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Recumbent What IS that thing?! Recumbents may be odd looking, but they have many advantages over a "wedgie" bicycle. Discuss the in's and out's recumbent lifestyle in the recumbent forum.

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Old 10-19-09, 03:51 PM   #1
Old Town
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Bike prices

Are there any recumbant bikes available in the US that are priced well below 2000 dollars? All the models I've found online are very expensive. And why do no major bike manufacturers offer a recumbant? There has to be enough interest among cyclists to make these bikes on a larger scale and thus bring the price down. Or maybe not. I have only ridden one recumbant and it was long ago. I remember liking the thing and thought it was cool. But the owner told me it cost almost 3 grand. I'm not indigent but that's a big obstacle.
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Old 10-19-09, 04:03 PM   #2
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Are there any recumbant bikes available in the US that are priced well below 2000 dollars? All the models I've found online are very expensive.
This one is significantly below that price:
http://www.walmart.com/catalog/produ...ct_id=10983235
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Old 10-19-09, 04:11 PM   #3
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Hi, OT -

Lots of bikes available for $1k-$2k. Under $1k it's either used, or chinese-made. Take a look at Bentrider Online. Your first problem is to decide what style of recumbent you are interested in.

Now if you want titanium, or carbon fiber, it's probably $3k and up.
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Old 10-19-09, 05:32 PM   #4
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'Bents for under $2k

Try ActiionBent.com. Pretty nice looking bikes. I almost bought the Tango GT but got put off by the grouchy tone I got back from them on an e-mail. They are direct order only (no retail bike shops). Components are pretty nice.

I ended up buying a Bacchetta Giro-20 ATT. Nice bike.
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Old 10-19-09, 06:25 PM   #5
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Giro 20 by Bacchetta. Priced around 1,500.00 A VERY good recumbent.
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Old 10-19-09, 06:38 PM   #6
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The new models from RANS bikes are a little less expensive than they have been. For instance, their Enduro Sport is $1495 (I think) and the Formula LE is around $1200.
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Old 10-19-09, 06:58 PM   #7
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Under $1k it's either used, or chinese-made.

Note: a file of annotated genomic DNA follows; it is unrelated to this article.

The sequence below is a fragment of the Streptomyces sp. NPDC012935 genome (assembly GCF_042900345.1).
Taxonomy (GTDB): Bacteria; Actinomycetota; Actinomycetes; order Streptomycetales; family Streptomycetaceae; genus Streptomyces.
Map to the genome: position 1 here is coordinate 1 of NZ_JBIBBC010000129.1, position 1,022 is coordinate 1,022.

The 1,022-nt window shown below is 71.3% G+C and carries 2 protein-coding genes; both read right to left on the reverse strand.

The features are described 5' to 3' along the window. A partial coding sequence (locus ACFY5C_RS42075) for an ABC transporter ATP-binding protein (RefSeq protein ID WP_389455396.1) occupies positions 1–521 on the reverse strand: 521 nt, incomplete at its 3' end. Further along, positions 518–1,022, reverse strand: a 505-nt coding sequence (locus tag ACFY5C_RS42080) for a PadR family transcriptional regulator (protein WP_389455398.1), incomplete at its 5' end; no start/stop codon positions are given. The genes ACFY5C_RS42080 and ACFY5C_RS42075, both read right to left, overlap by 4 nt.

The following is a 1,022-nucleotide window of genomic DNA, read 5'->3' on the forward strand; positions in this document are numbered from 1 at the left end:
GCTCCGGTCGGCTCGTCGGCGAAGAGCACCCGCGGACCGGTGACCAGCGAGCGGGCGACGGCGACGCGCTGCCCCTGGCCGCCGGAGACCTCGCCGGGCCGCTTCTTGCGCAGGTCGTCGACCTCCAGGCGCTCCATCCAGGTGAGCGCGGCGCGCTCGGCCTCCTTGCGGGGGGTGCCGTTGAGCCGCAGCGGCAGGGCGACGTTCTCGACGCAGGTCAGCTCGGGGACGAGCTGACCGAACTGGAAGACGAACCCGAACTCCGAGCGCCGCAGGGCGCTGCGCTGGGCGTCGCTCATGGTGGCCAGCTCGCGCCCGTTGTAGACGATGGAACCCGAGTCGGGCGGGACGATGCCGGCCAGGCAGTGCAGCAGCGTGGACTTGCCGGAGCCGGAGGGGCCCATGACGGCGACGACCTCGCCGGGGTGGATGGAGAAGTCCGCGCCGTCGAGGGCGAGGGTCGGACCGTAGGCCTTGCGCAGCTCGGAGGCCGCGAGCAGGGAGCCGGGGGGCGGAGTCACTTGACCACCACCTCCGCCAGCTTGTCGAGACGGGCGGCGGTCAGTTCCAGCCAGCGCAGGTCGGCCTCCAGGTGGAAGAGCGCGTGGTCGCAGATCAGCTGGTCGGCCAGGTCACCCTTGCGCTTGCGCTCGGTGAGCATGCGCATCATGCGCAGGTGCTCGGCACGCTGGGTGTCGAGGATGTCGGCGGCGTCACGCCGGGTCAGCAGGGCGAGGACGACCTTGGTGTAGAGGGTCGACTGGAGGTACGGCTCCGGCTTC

RANS, Bachetta, Cruzbike and a number of other manufactures' farm-out overseas fabrication including frames, seats and numerous other parts. And least I forget tires and components which are typically installed state side.
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Old 10-19-09, 08:50 PM   #8
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RANS, Bachetta, Cruzbike and a number of other manufactures' farm-out overseas fabrication including frames, seats and numerous other parts. And least I forget tires and components which are typically installed state side.
There are very few in the entire bike industry that don't (and if you count tires and components none). But so what? Overseas people are people just like us and, frankly, many eastern countries have far superior technology for making bicycles. Provided they're treated properly I don't see how taking jobs away from them helps anything.

Many members of this forum hail from asia and other overseas locations and, frankly, I think it's a bit offensive for some members to point out the origins of certain bikes with the implication that they must, therefore, be inferior or immoral or whatever it is the jingoists think.
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Old 10-19-09, 09:58 PM   #9
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I bought a Global Cooler 27 UH which is sold by actionbent. I believe they list for less than $1300. It is my first bent, so I can't compare, but I am happy with it. The welds are well done, the paint and finish is well done. I bought mine used with a upgraded crank from someone who had too many bents. The service guy at actionbent is rough around the edges, but fair. I understand that their bikes sometimes need some assembly, so it helps to be handy. You might give actionbent.com a try.
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Old 10-20-09, 03:41 AM   #10
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Sun and Cycle Genius are two lower-priced brands but (like most) they are brick-and-mortar dealer-sales only, so getting to a dealer can be a hassle.
~
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Old 10-20-09, 05:43 AM   #11
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Sun and Cycle Genius are two lower-priced brands but (like most) they are brick-and-mortar dealer-sales only, so getting to a dealer can be a hassle.
~
Technically, almost every bike shop in the country is a Sun dealer. Their bikes are in the J&B catalogs that all of them use. The problem is, nobody stocks them, so finding one for a test ride is difficult.
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Old 10-20-09, 08:30 AM   #12
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Go to the Rans and Sun web pages and search on Dealers in Florida. Check out their web sites or given them a call and see what they have.
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Old 10-20-09, 09:46 AM   #13
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And why do no major bike manufacturers offer a recumbant?
Three of the "biggies" (Cannondale, Giant, and Trek), tried and did such a bad job of it that nobody would buy them. The df faithful wouldn't even try 'em, the 'bent community took one look and said, "You've GOT to be kidding!", and the general public didn't want to pay that much. End of story.

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Old 10-20-09, 09:51 AM   #14
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Thanks, all. An earlier poster, Engyo, put me on to some sites I had not found before. Seems there are more sources than I thought. Funny thing about the web, once you're into the correct thread, there is almost no end to information.
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Old 10-20-09, 09:53 AM   #15
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bobbycorno: You mean those companies did not bring in recumbant experienced rider/designers? That's pretty stupid business procedure if you ask me.